An industry-level examination of U.S. employee job satisfaction following the 2008 Great Recession: A study of Herzberg's motivation-hygiene theory using the U.S. General Social Survey

by Le, Tam T., Ph.D., CAPELLA UNIVERSITY, 2014, 153 pages; 3639043

Abstract:

The objective of this research study is to examine the interrelationship between employee job satisfaction (dependent latent variable) and thirteen contributing factors (independent latent variables) identified in Herzberg's motivation-hygiene theory, with an emphasis on the impact of the 2008 Great Recession at the industry level among the U.S. labor force. The study utilized bi-annual, aggregated, industry-level data sets from the U.S. General Social Survey (GSS) conducted on U.S. household population in 2006 ( N = 851) and 2010 (N = 615) by the National Research Center. This quantitative study employed the two-step structural equation modeling (SEM) method, using SPSS and AMOS Version 22 software, to explore interrelationship effects between 14 latent variables constructed from 37 items in the GSS quality of working life topical module. The SEM analysis resulted in three iterative measurement models in Step 1, with Model 3's goodness-of-fit values of CFI = 0.984, RMSEA = 0.044, GFI = 0.979, AGFI =0.966, and PGFI = 0.603, and Hoelter's size effects of 517 (p < .05) and 584 (p < .01). Subsequent structural modeling resulted in the full structural Model 3 (trimmed) with goodness-of-fit values of CFI = 0.972, RMSEA = 0.052, GFI = 0.97, AGFI =0.954, and PGFI = 0.639, and Hoelter's size effects of 292 (p < .05) and 321 (p < .01). The study concludes that (a) two motivation factors (i.e., recognition and advancement) correlate with employee job satisfaction (EJS), (b) no hygiene factor has direct influence on EJS, (c) one hygiene factor (i.e., policy and administration) has significant interrelationships with both motivation factors, and (d) economic climate influences employee attitudes toward job satisfaction. Three implications resulted from the research study's findings. From a theoretical perspective, key Herzberg's motivation factors (i.e., recognition and advancement) correlate with employee satisfaction at the industry level. From a scientific merit perspective, the SEM method optimizes and validates both measurement and structural models with the inclusion of interrelationship effects between variables. From a practical perspective, employees prefer tangible advancements (e.g., opportunities to develop, promotion) more than comfortable environment (e.g., respect, trust) at the economic recovery phase in 2010.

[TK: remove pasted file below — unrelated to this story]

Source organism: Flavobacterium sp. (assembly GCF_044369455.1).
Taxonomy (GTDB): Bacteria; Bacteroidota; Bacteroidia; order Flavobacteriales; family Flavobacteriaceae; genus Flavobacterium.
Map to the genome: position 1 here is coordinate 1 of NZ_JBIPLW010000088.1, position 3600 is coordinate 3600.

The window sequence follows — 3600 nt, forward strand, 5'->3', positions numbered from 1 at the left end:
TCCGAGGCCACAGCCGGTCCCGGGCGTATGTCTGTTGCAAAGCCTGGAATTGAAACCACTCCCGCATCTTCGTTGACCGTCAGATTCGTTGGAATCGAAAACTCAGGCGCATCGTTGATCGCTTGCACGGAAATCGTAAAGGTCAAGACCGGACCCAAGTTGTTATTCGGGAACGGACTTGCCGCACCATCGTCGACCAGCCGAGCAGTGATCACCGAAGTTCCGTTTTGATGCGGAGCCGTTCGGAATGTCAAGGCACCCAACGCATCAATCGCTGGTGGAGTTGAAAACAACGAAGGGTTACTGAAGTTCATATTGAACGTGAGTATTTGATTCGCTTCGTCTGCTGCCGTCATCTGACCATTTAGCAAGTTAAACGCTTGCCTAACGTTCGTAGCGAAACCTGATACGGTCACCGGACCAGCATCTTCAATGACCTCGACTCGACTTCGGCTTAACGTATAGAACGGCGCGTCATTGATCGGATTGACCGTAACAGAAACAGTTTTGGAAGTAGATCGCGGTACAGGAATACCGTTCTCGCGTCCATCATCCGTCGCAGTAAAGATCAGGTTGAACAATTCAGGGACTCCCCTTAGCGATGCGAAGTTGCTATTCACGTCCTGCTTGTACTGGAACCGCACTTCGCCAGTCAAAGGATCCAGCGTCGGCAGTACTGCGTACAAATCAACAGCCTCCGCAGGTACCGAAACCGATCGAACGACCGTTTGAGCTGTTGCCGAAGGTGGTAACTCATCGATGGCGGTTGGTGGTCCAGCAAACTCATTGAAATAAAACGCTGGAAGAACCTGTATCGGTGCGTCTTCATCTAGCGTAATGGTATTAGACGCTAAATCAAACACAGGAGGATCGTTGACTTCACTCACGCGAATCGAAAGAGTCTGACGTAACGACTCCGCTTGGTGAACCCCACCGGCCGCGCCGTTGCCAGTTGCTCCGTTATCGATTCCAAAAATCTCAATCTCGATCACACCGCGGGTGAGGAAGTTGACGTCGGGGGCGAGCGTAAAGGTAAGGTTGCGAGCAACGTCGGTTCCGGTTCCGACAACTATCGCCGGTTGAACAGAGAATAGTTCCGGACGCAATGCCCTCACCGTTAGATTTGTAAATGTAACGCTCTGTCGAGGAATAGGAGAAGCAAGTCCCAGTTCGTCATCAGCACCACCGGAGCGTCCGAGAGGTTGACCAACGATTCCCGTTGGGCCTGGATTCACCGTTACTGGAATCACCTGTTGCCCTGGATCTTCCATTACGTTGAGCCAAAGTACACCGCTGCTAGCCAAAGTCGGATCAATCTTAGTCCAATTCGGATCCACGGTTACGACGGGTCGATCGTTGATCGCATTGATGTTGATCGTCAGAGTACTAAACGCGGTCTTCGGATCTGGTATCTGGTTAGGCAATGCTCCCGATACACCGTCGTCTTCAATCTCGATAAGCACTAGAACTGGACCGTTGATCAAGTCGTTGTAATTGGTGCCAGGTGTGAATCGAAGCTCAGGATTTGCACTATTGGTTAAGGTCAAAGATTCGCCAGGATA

AdviserRobin Parry
SchoolCAPELLA UNIVERSITY
Source TypeDissertation
SubjectsBusiness administration; Management; Organizational behavior
Publication Number3639043

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